Well, the long-awaited (at least as far as the edu-pundit class is concerned) 2017 NAEP results have been released. Unlike 2015’s results, which landed with a thud, these landed with a “meh.” There have been very few meaningful changes since 2015, with national averages and the vast majority of states’ results changing barely, if at all, in 4th- and 8th-grade math and ELA.
What do I take away from these unexciting results?
First, I note that scores are still way up (in mathematics) and a little up (in ELA) relative to a couple decades ago. That is, 2015’s dip, while apparently real, isn’t even close to erasing the tremendous progress that all student groups made during the standards-based reform period of the last quarter century.
Second, there is no obvious pattern here with regard to Common Core versus non–Common Core states (as was the case in 2015). It’s a bit hard to say who’s a Common Core state and who’s not at this point, but if we take the average score change from 2015 to 2017 in the seven decidedly non-CCSS states in both subjects (Alaska, Indiana, Nebraska, Oklahoma, South Carolina, Texas, and Virginia), we see that these states declined by about 1.4 points on average across tests. This is lower than the national average score change, which was a gain of 0.2 points, but does this difference mean anything? Probably not. Two of the three biggest losers from 2015 to 2017 were non-CCSS states (Alaska and South Carolina), but the other one was Louisiana, which many people believe is doing a bang-up job on Common Core implementation.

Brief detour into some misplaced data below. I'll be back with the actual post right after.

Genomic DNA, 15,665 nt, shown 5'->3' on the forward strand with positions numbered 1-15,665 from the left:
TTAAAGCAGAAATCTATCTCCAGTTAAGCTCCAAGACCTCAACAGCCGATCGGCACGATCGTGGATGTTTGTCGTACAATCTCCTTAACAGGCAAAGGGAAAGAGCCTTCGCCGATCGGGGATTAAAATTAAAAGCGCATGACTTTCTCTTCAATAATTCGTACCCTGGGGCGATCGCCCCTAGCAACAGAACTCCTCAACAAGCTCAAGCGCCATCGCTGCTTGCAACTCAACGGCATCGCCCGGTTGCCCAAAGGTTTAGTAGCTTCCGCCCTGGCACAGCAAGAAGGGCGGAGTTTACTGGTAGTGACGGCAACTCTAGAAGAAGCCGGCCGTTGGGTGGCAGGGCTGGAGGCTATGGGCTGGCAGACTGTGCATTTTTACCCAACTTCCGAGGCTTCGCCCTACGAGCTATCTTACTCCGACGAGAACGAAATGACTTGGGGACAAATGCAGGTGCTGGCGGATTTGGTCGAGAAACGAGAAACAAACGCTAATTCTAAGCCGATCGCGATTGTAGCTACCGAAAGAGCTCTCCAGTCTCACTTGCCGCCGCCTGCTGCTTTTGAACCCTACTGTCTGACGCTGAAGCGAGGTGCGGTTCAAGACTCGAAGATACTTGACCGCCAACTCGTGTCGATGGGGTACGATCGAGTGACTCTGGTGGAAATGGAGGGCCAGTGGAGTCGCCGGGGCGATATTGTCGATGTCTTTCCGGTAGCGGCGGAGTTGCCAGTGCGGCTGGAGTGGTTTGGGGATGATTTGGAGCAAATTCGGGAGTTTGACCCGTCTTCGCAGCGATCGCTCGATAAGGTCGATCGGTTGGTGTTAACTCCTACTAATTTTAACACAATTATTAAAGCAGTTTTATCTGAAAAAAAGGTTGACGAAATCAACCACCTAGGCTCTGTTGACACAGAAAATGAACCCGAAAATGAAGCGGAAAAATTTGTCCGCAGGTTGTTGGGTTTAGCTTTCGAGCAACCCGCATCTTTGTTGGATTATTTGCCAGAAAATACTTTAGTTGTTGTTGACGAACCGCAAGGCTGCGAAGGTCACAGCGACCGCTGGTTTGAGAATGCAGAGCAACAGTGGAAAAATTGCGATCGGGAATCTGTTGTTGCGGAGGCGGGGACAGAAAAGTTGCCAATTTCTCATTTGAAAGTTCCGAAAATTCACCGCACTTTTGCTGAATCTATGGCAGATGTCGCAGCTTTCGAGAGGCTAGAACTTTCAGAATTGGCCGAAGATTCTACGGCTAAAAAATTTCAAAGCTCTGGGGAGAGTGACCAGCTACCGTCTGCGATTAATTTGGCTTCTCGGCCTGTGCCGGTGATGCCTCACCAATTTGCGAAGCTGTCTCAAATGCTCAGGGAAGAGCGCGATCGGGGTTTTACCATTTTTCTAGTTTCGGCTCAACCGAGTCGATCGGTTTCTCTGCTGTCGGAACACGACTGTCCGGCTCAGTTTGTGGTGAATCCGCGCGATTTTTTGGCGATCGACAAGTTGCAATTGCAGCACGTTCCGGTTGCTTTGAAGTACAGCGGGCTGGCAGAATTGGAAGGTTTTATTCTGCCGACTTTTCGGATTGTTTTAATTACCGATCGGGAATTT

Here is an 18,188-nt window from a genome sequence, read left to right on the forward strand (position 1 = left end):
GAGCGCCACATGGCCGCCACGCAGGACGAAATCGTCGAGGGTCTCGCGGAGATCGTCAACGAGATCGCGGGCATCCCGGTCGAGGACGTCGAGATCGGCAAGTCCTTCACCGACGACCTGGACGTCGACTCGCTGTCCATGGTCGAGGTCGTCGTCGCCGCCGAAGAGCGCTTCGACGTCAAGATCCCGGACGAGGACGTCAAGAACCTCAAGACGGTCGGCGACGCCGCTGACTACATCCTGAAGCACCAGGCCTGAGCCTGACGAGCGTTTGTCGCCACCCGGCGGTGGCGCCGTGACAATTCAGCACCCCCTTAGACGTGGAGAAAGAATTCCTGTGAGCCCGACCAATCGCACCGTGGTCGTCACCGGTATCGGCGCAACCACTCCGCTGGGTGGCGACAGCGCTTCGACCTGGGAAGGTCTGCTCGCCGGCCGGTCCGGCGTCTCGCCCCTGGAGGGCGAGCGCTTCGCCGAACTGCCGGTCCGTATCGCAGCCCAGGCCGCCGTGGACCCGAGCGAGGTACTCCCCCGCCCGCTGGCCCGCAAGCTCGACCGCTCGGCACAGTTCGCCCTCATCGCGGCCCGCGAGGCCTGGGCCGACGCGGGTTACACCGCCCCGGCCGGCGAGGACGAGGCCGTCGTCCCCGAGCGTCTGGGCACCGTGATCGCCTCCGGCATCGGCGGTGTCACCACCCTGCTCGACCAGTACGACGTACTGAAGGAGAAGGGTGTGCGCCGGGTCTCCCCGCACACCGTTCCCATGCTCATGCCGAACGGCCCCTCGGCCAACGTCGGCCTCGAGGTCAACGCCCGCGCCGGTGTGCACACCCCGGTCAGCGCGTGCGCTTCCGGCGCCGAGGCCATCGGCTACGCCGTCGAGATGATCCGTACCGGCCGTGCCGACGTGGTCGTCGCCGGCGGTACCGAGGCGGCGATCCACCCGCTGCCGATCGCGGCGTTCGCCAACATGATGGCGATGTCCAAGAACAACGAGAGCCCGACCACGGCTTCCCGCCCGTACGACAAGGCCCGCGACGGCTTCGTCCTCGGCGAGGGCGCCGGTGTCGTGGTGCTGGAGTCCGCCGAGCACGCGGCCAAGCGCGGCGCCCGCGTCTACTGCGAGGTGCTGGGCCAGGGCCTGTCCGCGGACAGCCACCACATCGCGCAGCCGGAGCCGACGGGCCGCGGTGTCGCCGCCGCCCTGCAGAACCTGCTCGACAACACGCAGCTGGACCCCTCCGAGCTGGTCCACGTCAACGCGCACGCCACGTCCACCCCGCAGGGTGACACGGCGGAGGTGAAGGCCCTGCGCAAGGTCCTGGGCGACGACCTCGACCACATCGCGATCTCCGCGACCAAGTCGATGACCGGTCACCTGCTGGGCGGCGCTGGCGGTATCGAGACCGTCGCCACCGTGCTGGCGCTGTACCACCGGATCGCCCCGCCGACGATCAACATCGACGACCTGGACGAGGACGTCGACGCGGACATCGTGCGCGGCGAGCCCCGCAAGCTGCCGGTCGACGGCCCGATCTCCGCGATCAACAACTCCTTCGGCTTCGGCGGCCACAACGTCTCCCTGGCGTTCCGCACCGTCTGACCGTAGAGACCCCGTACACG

Third, the California results in particular seem to corroborate recent research on the state. California was the third-highest-gaining state (below Florida and New Jersey), though the gains were only statistically significant on some tests. This supports recent work suggesting California’s new funding formula, which pours substantial money into low-income schools, is causing achievement to increase. California districts also fared particularly well on TUDA—the top three gainers from 2015 to 2017 were, in order, San Diego, Los Angeles, and Fresno, and these were districts that particularly benefited from the new funding formula.
Fourth, we need more rigorous investigation of these results to understand whether they can really tell us anything about policy effects. Several groups are already working on this issue. For instance, I am co-principal investigator on the IES-funded Center for Standards, Alignment, Instruction, and Learning, and one of our main projects is a longitudinal study of NAEP data to understand the impact of “college- and career-readiness standards” on student achievement. Other work might consider exploring substrand or item-level results, as well as the restricted-use data, to see if those can tell us anything.
Overall, while this year’s results are not the sexiest, the NAEP data offer an important barometer. I conclude that educational progress is real, but stalled, and that we may need new and sustained policy efforts to resume the gains we saw in the 1990s and 2000s.
Morgan Polikoff is Associate Professor at the Rossier School of Education at USC.
This post is part of a series from Education Next analyzing the 2017 results from the National Assessment of Educational Progress. Click here to check out the series, and stay tuned throughout the week of April 10 for more analysis
Last updated April 10, 2018